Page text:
Notice

Colin Mills, compiler of the Hortus Camdenensis, died in late November 2012 after a short illness. As he always considered the Hortus his legacy, it is his family's intention to keep the site running in perpetuity. It will not, however, be updated in the near future.

Camden Park House from the East Lawn. Photography by Leigh Youdale

Selected plants in the Hortus

Malus baccata (L.) Borkh var. sibirica C.K.Schneid

A small to medium sized tree of rounded habit, the leaves oval to lance-shaped, the flowers white, fragrant, borne in clusters. The fruit of the Siberian Crab is round, clustered, with yellow skin heavily streaked with red. To 15m or more. [RHSD, Hortus, Hilliers’]. See also See also Malus baccata (L.) Borkh.  This is almost certainly the same plant.

Added on April 15 2010

Riedlea tiliifolia DC.

Frost tender shrub or small tree with toothed leaves and terminal corymbs of numerous small pink flowers.  To 60cm.  [Don].

Added on March 07 2010

Ixia paniculata D.Delaroche

Half-hardy cormous perennial with erect lance-shaped leaves and branched stems bearing spikes of 5-18 pink-suffused, cream or pale yellow flowers in spring and summer.  To 90cm.  [RHSE, CECB].  

Added on November 14 2009

Camellia japonica ‘Clara’

A cultivar of Camellia japonica L. Camden Park bred, seedling 23/50.  ‘Said to be like Coccinea and good.’  William Macarthur.  [MP A2948-6].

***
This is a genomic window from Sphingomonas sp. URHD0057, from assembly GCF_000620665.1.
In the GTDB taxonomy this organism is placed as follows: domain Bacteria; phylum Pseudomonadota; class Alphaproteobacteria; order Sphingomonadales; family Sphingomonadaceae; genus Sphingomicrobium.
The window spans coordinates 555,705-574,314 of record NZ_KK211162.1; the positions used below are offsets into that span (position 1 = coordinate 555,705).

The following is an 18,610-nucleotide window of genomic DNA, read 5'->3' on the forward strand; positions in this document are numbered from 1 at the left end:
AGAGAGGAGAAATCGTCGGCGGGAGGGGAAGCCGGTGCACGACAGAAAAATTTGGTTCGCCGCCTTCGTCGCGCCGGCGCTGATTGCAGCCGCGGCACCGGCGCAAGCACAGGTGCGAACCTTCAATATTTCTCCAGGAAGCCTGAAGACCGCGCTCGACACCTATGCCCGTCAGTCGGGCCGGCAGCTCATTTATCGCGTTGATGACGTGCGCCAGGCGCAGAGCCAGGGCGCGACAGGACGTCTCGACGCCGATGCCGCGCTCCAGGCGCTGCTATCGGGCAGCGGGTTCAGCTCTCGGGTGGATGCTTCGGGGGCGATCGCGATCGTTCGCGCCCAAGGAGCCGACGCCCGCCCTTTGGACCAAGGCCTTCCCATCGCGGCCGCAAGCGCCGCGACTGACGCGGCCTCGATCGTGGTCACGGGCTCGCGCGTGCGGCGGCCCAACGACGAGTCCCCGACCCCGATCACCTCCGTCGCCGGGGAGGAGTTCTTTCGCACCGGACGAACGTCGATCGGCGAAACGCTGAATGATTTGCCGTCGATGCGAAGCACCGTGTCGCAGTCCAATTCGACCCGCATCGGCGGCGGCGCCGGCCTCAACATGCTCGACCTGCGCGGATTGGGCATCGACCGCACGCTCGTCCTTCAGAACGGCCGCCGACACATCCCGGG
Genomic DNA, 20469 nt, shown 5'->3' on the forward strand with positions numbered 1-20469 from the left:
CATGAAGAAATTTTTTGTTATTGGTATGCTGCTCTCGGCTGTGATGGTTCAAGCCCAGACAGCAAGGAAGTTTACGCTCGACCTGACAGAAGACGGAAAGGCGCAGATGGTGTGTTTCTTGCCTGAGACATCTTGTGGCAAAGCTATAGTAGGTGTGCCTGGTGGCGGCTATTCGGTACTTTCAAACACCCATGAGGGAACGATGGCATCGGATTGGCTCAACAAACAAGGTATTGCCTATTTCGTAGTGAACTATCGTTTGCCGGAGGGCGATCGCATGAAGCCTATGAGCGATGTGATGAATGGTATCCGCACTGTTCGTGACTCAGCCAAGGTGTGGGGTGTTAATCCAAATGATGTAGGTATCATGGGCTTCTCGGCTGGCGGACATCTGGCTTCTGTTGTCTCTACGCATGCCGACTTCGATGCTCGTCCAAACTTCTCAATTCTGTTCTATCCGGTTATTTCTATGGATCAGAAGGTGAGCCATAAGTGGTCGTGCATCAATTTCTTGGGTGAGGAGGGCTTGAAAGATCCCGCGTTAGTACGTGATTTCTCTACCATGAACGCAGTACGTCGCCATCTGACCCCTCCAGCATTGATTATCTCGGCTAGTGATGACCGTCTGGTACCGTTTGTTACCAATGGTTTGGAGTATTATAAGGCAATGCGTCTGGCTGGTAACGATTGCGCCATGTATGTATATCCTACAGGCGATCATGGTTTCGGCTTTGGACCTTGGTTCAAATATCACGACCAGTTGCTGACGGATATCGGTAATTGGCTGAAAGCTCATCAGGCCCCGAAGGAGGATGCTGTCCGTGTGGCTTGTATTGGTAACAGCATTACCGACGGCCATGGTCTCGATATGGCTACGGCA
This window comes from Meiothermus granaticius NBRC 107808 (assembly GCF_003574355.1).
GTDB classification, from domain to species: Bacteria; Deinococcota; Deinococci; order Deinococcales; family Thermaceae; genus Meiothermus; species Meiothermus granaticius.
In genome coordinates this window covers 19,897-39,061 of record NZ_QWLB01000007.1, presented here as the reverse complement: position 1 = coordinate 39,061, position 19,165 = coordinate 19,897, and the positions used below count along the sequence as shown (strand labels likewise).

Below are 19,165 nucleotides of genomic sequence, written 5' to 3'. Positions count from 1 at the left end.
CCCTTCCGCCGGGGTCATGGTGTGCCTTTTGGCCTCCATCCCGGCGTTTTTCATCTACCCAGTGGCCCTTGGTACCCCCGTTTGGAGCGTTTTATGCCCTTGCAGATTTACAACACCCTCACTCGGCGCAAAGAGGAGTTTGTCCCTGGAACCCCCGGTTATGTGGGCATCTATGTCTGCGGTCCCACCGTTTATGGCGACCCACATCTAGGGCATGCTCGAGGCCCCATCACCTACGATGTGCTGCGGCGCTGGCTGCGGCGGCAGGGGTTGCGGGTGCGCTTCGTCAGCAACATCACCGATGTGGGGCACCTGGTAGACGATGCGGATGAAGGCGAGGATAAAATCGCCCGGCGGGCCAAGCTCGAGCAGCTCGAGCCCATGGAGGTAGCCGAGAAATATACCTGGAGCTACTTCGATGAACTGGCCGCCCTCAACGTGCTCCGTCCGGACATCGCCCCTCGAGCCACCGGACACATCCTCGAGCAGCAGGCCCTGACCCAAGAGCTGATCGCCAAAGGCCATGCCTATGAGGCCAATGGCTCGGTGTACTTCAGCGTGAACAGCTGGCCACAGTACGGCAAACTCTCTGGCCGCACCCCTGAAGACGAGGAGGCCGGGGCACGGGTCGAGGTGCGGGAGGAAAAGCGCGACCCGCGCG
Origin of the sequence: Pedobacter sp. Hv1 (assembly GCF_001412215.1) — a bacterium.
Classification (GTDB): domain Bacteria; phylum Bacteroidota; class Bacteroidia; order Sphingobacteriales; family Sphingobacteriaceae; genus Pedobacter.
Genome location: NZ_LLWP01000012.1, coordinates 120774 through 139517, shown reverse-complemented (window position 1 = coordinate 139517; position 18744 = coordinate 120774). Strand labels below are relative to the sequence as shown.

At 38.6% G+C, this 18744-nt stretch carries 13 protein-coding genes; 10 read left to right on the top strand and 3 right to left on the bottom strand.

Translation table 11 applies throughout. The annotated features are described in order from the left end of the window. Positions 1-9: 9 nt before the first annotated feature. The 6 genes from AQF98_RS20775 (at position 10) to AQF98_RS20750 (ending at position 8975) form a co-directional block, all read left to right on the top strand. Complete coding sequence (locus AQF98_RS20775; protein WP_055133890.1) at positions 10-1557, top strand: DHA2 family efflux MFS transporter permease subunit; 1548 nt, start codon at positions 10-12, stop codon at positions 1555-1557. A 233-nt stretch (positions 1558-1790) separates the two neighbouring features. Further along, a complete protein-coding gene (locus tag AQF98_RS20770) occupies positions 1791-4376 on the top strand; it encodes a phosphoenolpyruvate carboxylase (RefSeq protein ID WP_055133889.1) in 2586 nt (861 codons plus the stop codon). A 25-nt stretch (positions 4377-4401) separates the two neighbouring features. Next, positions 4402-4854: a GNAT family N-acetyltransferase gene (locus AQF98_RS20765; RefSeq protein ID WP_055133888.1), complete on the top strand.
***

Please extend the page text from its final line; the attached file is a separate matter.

Added on June 21 2009

Camellia japonica ‘Helena’

A cultivar of Camellia japonica L. Camden Park bred, seedling 28/50.  ‘Deepish pale crimson, smallish size, very regular, quite double. Petals and flower quite perfect.  Good.  Beautiful variety.’  William Macarthur.  [MP A2948-6].

Added on June 22 2009

Paeonia suffruticosa Andr. var. humei

Paeonia suffruticosa var. humei has partially double, whitish flowers with a dark centre.  [Hortus].  ‘The flowers of this variety are double, and have a bunch of petals arising from the middle of the flower of a reddish colour.  It is a pretty variety.’  [Clericus in FC p.45/1842].  See Paeonia suffruticosa Andr. for more information.

 

 

Added on January 29 2010

Passiflora hybrid no.2

‘No.2.  Much darker than Kermisina, a lot of purple carmine, lance shaped broader petals and better centre.’

Added on January 31 2010

News

Improvements to Hortus Camdenensis

The Hortus software has been upgraded. This led to some minor errors in the layout of plant names, particularly in the headings of Plant Profile pages but these have now been largely overcome. Improvements are also progressively being made to the content of the Hortus in three main areas, botanical and horticultural history, cross referencing and illustrations. Some enhancements will be done as the opportunity arises but most will be completed family by family. This will take at least two years to complete.

 

 

Published Sep 14, 2010 - 04:06 PM | Last updated Aug 12, 2012 - 04:36 PM

Sir William Macarthur on Vines and Vineyards

Sir William Macarthur wrote extensively on vines and Vineyards. It is our intention to publish all his writings in the Hortus.

Published Aug 01, 2010 - 04:58 PM | Last updated Oct 04, 2010 - 04:47 PM

Working Bee dates

Working Bee dates for 2012.

 

Published Jun 29, 2010 - 02:59 PM | Last updated Jan 10, 2012 - 05:19 PM

Open House and Gardens

Camden Park House and Gardens will be open to the public on Saturday 22nd September, 2012, from 12.00 noon until 4.00 pm, and Sunday 23rd from 10.00 am until 4.00 pm.

 

Published Dec 30, 2009 - 02:58 PM | Last updated Jan 09, 2012 - 05:31 PM

Essays

Australian native plants in the Hortus